Monday, June 20th, 2011
The New York Times has a terrific article about a high-performing Army Junior ROTC program in New York City:
Every year since, the Reserve Officers Training Corps program has grown. With 741 students, it is the largest of the 1,725 high school chapters in the country. Francis Lewis has more graduates at West Point—15—than any other school this year except for one near the academy that serves military families. In 17 years, no senior in the program has dropped out of school.
In my report, Underserved, I note that big-city JROTC programs like the one at Francis Lewis are a missed opportunity for the military:
New York City’s ROTC programs are missing out onanother prime recruiting opportunity—its seventeen Junior ROTC (JROTC) programs.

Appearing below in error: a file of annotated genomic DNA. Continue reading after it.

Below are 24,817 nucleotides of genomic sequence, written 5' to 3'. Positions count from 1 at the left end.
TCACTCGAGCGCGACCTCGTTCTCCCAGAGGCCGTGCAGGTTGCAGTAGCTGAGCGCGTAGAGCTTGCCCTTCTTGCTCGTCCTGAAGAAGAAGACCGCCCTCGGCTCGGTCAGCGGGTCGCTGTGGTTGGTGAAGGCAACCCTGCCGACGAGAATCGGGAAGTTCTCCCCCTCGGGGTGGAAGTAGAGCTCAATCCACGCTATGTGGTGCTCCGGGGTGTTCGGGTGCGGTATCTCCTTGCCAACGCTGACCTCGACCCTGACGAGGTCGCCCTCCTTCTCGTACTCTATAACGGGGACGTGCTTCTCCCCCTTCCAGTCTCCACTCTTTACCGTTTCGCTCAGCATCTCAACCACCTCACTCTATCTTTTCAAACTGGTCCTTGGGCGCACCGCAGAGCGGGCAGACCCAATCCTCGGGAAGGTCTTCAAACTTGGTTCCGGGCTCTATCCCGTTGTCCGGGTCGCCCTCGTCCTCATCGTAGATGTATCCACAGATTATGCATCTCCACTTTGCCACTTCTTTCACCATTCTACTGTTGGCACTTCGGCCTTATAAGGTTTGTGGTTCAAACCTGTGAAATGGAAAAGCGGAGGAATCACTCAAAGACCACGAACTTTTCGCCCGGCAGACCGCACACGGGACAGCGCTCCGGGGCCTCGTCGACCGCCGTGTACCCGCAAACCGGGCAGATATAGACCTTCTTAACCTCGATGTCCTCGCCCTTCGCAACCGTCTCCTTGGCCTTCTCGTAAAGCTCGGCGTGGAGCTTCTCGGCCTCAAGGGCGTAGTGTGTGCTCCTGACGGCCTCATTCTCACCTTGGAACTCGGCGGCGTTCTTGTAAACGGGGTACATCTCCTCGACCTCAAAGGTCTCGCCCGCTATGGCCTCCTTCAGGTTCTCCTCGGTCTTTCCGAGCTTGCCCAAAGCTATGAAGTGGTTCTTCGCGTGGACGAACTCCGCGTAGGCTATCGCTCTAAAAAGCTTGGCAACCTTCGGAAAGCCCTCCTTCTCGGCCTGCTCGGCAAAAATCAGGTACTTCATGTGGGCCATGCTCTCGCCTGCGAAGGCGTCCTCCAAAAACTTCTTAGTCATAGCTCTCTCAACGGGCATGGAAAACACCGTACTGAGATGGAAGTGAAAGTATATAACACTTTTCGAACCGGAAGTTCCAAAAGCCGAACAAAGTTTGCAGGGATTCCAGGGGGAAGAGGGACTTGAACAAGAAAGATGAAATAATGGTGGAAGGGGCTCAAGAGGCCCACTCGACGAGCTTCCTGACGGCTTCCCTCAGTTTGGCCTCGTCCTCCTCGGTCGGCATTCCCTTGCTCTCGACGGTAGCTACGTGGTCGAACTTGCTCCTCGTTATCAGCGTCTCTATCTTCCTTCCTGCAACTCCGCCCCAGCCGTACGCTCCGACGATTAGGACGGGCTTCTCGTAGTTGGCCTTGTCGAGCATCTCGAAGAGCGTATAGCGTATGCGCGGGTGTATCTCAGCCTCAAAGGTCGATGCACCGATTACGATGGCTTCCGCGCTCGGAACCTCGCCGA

Yet senior ROTC allocations do not reflect wheremost of the city’s JROTC grads attend college—such as CUNY or a state university. (Nearly 70 percent of CUNY students attended a New York Citypublic high school, while SUNY captures 40 percent of all New York State high school graduates.) Instead, New York’s ROTC units are hosted at outer-borough Catholic schools unreflective of the local college population. As a result, dozens of potential officers already familiar with the military are lost every year.